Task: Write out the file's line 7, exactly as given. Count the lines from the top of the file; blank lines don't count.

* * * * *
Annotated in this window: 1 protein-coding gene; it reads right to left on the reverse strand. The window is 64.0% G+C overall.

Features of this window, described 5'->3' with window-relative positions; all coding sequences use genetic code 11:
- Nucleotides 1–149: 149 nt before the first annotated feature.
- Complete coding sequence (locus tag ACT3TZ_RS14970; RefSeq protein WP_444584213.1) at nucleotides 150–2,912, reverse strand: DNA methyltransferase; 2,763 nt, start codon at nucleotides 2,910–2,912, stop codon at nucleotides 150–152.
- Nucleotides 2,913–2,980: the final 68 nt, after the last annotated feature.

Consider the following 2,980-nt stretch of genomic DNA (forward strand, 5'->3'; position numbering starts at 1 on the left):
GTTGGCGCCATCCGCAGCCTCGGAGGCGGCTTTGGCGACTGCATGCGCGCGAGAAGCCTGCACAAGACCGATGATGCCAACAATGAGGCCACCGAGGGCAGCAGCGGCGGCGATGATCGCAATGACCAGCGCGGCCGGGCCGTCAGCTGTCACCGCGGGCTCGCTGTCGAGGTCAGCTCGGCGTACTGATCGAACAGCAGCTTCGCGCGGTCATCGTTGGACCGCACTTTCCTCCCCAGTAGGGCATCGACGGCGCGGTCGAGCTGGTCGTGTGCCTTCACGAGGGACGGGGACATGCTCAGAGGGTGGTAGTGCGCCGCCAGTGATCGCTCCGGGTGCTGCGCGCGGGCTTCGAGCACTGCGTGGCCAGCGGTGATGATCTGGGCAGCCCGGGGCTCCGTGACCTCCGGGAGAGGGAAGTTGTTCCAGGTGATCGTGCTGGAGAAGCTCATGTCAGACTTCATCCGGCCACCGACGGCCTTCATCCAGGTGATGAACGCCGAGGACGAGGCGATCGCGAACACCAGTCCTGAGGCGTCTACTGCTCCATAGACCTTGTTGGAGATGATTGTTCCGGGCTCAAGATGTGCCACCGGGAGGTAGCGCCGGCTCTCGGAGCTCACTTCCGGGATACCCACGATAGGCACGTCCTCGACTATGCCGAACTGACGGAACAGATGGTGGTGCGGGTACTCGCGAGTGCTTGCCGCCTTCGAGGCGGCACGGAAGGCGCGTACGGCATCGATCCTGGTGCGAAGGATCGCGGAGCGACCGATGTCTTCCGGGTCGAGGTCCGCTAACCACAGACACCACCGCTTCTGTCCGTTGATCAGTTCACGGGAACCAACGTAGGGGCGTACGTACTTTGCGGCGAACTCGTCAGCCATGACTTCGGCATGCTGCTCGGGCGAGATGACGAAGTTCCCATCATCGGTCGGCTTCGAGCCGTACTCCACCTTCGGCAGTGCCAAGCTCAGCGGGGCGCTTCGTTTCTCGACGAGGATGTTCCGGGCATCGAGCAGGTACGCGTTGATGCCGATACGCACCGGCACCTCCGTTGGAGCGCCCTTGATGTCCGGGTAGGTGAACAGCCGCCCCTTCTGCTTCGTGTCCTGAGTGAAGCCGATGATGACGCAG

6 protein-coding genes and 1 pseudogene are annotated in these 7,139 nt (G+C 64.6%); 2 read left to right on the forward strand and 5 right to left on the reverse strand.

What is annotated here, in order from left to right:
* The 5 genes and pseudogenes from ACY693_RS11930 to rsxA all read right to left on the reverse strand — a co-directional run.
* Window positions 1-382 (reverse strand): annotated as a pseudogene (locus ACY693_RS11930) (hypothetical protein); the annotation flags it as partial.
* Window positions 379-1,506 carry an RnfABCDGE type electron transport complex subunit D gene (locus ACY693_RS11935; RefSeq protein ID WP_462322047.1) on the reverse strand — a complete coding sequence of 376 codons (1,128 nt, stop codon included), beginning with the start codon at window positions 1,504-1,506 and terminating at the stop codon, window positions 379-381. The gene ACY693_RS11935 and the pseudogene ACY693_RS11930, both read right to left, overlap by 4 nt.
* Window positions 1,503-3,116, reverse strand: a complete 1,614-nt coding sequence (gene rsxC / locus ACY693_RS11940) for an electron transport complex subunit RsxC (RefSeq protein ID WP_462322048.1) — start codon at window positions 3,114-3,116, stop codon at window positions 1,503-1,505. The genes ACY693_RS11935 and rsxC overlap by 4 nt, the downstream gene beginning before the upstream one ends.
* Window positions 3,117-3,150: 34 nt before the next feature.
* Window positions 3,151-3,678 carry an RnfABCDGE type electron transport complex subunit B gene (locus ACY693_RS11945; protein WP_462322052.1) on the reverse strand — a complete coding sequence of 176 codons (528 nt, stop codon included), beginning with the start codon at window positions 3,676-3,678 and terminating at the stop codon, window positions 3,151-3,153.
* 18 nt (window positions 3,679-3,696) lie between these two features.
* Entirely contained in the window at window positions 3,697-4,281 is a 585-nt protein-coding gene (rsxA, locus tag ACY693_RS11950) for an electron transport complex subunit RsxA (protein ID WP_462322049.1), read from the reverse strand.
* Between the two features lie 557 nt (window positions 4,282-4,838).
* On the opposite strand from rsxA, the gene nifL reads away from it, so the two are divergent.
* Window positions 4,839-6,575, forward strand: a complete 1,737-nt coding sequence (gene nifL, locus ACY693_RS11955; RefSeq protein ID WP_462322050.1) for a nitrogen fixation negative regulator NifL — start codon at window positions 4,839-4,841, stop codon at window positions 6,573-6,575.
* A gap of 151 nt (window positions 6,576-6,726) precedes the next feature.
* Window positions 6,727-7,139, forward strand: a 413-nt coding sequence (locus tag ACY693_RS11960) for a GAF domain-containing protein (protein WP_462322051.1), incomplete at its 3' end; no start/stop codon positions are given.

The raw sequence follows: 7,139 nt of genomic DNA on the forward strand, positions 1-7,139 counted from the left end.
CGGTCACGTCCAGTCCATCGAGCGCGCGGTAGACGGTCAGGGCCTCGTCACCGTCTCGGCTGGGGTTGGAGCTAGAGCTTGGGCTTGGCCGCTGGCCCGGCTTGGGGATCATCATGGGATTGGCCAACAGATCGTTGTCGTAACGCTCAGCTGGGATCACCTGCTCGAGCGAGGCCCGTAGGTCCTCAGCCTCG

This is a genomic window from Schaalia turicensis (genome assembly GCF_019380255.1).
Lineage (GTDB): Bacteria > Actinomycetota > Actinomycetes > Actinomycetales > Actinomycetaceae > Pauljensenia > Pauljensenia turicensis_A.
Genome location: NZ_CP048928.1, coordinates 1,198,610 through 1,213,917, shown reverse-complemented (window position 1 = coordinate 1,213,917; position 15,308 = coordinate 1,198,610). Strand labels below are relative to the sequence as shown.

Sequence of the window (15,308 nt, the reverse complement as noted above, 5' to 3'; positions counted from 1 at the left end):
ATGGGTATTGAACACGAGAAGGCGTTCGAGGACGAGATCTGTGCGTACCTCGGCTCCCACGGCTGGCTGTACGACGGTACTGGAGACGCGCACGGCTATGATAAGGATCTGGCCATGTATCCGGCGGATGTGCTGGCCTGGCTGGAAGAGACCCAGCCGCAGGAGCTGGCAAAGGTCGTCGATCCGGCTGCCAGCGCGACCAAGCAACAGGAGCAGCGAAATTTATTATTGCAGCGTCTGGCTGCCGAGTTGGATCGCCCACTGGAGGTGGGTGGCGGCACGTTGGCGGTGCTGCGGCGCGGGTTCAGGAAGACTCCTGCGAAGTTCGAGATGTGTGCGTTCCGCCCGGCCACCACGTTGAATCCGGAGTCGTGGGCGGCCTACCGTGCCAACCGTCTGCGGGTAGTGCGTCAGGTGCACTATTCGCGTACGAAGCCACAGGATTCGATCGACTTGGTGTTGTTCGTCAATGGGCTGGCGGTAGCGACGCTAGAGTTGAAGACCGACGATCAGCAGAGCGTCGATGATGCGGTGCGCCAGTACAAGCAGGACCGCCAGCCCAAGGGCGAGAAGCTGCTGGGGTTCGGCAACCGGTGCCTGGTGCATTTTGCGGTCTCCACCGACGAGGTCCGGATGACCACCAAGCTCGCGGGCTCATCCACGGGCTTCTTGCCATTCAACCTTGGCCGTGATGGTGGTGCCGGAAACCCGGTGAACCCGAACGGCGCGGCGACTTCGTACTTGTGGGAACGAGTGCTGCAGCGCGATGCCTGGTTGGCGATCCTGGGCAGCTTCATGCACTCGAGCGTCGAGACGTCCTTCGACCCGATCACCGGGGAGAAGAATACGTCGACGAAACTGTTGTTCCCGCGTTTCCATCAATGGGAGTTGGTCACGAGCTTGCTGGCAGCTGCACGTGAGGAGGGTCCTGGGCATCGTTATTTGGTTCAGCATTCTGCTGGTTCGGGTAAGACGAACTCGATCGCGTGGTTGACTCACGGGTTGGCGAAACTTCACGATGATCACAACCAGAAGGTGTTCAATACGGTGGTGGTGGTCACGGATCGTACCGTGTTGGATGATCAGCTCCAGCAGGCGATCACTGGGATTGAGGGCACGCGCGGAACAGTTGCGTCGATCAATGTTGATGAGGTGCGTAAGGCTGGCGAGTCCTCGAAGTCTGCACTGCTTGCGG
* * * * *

GTTGGCGCCATCCGCAGCCTCGGAGGCGGCTTTGGCGACTGCATGCGCGCGAGAAGCCTGCACAAGACCGATGATGCCAACAATGAGGCCACCGAGGGCAGCAGCGGCGGCGATGATCGCAATGACCAGCGCGGCCGGGCCGTCAGCTGTCACCGCGGGCTCGCTGTCGAGGTCAGCTCGGCGTACTGATCGAACAGCAGCTTCGCGCGGTCATCGTTGGACCGCACTTTCCTCCCCAGTAGGGCATCGACGGCGCGGTCGAGCTGGTCGTGTGCCTTCACGAGGGACGGGGACATGCTCAGAGGGTGGTAGTGCGCCGCCAGTGATCGCTCCGGGTGCTGCGCGCGGGCTTCGAGCACTGCGTGGCCAGCGGTGATGATCTGGGCAGCCCGGGGCTCCGTGACCTCCGGGAGAGGGAAGTTGTTCCAGGTGATCGTGCTGGAGAAGCTCATGTCAGACTTCATCCGGCCACCGACGGCCTTCATCCAGGTGATGAACGCCGAGGACGAGGCGATCGCGAACACCAGTCCTGAGGCGTCTACTGCTCCATAGACCTTGTTGGAGATGATTGTTCCGGGCTCAAGATGTGCCACCGGGAGGTAGCGCCGGCTCTCGGAGCTCACTTCCGGGATACCCACGATAGGCACGTCCTCGACTATGCCGAACTGACGGAACAGATGGTGGTGCGGGTACTCGCGAGTGCTTGCCGCCTTCGAGGCGGCACGGAAGGCGCGTACGGCATCGATCCTGGTGCGAAGGATCGCGGAGCGACCGATGTCTTCCGGGTCGAGGTCCGCTAACCACAGACACCACCGCTTCTGTCCGTTGATCAGTTCACGGGAACCAACGTAGGGGCGTACGTACTTTGCGGCGAACTCGTCAGCCATGACTTCGGCATGCTGCTCGGGCGAGATGACGAAGTTCCCATCATCGGTCGGCTTCGAGCCGTACTCCACCTTCGGCAGTGCCAAGCTCAGCGGGGCGCTTCGTTTCTCGACGAGGATGTTCCGGGCATCGAGCAGGTACGCGTTGATGCCGATACGCACCGGCACCTCCGTTGGAGCGCCCTTGATGTCCGGGTAGGTGAACAGCCGCCCCTTCTGCTTCGTGTCCTGAGTGAAGCCGATGATGACGCAG